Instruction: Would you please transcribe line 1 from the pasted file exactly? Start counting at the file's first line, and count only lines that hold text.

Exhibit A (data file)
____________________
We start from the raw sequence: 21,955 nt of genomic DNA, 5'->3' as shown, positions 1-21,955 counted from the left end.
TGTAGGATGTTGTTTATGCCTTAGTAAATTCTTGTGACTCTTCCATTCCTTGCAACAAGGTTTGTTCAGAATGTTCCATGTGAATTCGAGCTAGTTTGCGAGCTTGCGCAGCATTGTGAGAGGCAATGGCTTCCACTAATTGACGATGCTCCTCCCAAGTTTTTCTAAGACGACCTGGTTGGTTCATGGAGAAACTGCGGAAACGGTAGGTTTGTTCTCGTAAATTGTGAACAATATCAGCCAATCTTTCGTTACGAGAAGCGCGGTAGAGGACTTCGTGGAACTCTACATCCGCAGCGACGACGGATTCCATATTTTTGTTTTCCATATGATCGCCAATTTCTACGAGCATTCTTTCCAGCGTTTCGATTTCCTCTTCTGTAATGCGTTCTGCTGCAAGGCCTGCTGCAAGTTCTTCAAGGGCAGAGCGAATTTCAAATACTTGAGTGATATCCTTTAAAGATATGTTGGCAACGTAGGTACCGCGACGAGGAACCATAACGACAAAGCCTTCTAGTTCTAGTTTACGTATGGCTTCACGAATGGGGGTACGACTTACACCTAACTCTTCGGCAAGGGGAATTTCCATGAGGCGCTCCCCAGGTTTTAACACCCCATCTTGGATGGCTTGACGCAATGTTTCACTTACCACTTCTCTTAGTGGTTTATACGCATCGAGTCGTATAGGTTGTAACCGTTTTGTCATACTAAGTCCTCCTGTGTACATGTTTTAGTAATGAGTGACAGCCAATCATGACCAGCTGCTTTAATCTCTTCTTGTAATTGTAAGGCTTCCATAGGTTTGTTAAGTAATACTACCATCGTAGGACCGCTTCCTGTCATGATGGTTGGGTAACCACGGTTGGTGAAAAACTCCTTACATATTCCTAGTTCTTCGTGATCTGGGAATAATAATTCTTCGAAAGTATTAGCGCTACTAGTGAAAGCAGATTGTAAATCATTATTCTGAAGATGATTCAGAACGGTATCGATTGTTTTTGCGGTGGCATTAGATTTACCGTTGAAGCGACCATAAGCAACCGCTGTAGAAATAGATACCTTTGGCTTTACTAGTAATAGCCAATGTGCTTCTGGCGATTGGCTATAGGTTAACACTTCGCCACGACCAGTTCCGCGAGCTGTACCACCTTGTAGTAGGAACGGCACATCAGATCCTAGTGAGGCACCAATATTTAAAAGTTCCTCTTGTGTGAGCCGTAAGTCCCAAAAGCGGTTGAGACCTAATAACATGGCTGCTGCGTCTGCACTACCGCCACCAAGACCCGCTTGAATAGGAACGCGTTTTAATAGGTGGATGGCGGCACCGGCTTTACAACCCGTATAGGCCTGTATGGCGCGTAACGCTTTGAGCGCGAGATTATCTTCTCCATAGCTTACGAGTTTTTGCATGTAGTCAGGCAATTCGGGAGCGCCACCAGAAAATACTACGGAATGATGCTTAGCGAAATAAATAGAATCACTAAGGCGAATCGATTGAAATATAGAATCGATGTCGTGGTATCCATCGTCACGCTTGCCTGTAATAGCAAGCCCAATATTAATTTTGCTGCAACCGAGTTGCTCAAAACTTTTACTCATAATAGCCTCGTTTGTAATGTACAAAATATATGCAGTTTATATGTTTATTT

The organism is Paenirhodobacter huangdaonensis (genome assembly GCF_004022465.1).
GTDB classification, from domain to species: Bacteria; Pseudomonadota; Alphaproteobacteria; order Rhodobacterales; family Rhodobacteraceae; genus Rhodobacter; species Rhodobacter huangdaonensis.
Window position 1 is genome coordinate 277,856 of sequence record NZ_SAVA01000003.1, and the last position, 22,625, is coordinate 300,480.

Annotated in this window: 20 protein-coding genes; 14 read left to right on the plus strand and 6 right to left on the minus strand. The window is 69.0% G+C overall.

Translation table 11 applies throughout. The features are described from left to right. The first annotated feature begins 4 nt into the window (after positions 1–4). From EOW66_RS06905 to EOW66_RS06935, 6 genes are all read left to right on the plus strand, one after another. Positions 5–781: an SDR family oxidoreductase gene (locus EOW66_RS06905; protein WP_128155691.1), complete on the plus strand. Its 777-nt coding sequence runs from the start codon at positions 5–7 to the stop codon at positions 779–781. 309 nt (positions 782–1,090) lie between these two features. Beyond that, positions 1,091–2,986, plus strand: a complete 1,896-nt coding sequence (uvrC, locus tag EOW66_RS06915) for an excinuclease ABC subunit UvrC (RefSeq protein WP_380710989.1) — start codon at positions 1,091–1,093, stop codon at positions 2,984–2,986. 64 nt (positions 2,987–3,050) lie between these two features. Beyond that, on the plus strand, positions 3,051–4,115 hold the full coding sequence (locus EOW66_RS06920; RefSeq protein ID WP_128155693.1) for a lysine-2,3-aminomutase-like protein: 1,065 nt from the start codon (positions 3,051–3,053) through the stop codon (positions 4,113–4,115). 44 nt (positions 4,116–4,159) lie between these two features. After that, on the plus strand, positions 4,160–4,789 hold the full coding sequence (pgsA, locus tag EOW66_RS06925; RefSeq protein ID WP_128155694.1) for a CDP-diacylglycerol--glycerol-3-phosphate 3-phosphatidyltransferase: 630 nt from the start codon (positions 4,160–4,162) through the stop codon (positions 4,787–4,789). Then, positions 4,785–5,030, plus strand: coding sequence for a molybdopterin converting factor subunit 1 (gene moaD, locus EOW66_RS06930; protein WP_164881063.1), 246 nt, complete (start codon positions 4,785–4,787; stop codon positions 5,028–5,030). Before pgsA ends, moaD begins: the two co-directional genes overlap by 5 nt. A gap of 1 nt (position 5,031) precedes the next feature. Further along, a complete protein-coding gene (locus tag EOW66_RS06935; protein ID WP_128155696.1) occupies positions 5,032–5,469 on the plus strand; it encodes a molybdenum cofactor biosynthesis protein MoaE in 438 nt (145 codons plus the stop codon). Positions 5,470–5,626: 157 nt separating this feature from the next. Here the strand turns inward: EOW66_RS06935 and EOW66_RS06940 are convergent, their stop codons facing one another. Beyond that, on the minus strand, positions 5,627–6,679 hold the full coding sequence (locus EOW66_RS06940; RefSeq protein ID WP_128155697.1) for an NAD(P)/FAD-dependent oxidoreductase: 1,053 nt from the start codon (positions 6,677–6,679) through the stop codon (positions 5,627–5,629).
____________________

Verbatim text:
We start from the raw sequence: 21,955 nt of genomic DNA, 5'->3' as shown, positions 1-21,955 counted from the left end.